For as we know it happens that most of these urban atlases on display here at the Boston Public Library were designed for the use of insurance and real estate companies. Moreover, real estate and insurance were booming at the time the atlases were invented, after the Civil War, the first year of which, 1861, also marks the first fire insurance map of Boston published by Charles E. Pinney which is displayed in the show. (1938 is the latest year in the collection of urban atlases in Building Blocks.) Not all the urban atlas publishers on are exactly the same, but in the 1860s, mass-produced large-format books of lithographic atlases using color, annotations, and scaled shapes to display data including construction material and water mains were very useful for calculating fire insurance rates. These fire insurance maps are related to other kinds of urban atlases which mostly emphasized property ownership data (an example of which in this show would be a Hopkins atlas), although not all fire insurance maps portrayed property ownership information.
Sometimes all these bound atlas volumes are generically referred to as “Sanborns” due to the national prominence of one fire insurance atlas publisher, Daniel Sanborn of Somerville Massachusetts. Indeed, actual Sanborns, a few of which are in the show, do employ the same visual qualities of color, lines, scale and writing that make urban atlases readable, though they don’t necessarily define the genre. In any event, it might be incidental, but it is not insignificant that these maps came out of the real estate property and insurance enterprises, because that is an important part of Boston’s built landscape and economy at the turn of the century.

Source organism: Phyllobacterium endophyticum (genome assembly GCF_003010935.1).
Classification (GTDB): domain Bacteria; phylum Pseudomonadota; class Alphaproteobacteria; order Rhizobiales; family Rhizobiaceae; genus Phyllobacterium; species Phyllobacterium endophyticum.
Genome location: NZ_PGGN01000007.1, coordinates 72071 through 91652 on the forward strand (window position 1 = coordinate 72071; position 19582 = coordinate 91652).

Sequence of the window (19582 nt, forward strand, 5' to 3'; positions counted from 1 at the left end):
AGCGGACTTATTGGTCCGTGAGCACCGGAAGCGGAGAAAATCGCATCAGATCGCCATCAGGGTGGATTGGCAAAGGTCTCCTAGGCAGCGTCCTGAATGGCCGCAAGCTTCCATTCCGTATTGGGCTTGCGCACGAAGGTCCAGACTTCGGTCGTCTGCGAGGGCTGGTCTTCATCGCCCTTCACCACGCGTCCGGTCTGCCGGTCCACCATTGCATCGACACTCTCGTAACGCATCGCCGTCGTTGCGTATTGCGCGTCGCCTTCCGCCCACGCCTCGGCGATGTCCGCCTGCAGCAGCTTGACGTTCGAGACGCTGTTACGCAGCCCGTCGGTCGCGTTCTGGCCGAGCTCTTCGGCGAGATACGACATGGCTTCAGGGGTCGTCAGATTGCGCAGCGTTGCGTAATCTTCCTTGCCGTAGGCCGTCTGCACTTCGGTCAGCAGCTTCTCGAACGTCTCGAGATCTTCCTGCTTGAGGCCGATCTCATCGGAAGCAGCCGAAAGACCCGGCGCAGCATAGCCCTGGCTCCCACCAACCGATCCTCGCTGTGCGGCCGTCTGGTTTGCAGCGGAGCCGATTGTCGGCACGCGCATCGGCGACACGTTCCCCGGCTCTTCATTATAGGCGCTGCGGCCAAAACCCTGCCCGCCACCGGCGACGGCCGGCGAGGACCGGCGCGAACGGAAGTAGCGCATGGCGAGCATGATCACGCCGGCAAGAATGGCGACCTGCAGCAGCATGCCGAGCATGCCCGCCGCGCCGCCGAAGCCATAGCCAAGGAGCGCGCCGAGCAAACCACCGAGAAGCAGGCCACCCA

I think somewhere we intuitively sense that US cities got bigger and denser at some point, and if you think about it historically like I do, it was probably after the Civil War, which is the same time these atlases became mass produced. The growth of cities means more people, materials and buildings, which means denser, diversified networks of spaces, more wear and tear as well as physical risk. By coming up with novel ways of spatially conveying these risks, the maps, which were published each year, unwittingly portray a constant churning of the urban domain. But they’re not infographics or videos, and we have to read big changes into them, if so inclined.
The Civil War marked the legal end of American chattel slavery, under which rubric people of African descent were routinely assigned the status of property and denied property owning rights. Emancipation naturally brought about profound political-economic change. Considering that history, it is my own inclination to read the Civil War into the growth of cities, and thus, into the urban atlases.
“Just as soon as you feel like part of an urban organism, that is when you start to realize that in the human realm, there is also division, loss, dispute, and alienation”
Some of the economic changes war brought include the proliferation of cash within daily transactions, an expanded federal governmental presence, the enormous expansion of railroads and mining, and later, telecommunications, electricity, and real estate development symbolized by tall buildings. Therefore, many of these themes make their appearance in the show. Even in the North, daily life must have changed dramatically, as the ways people met household needs adapted to new technologies and social situations. The city by nature reflects that and the maps by design represent it.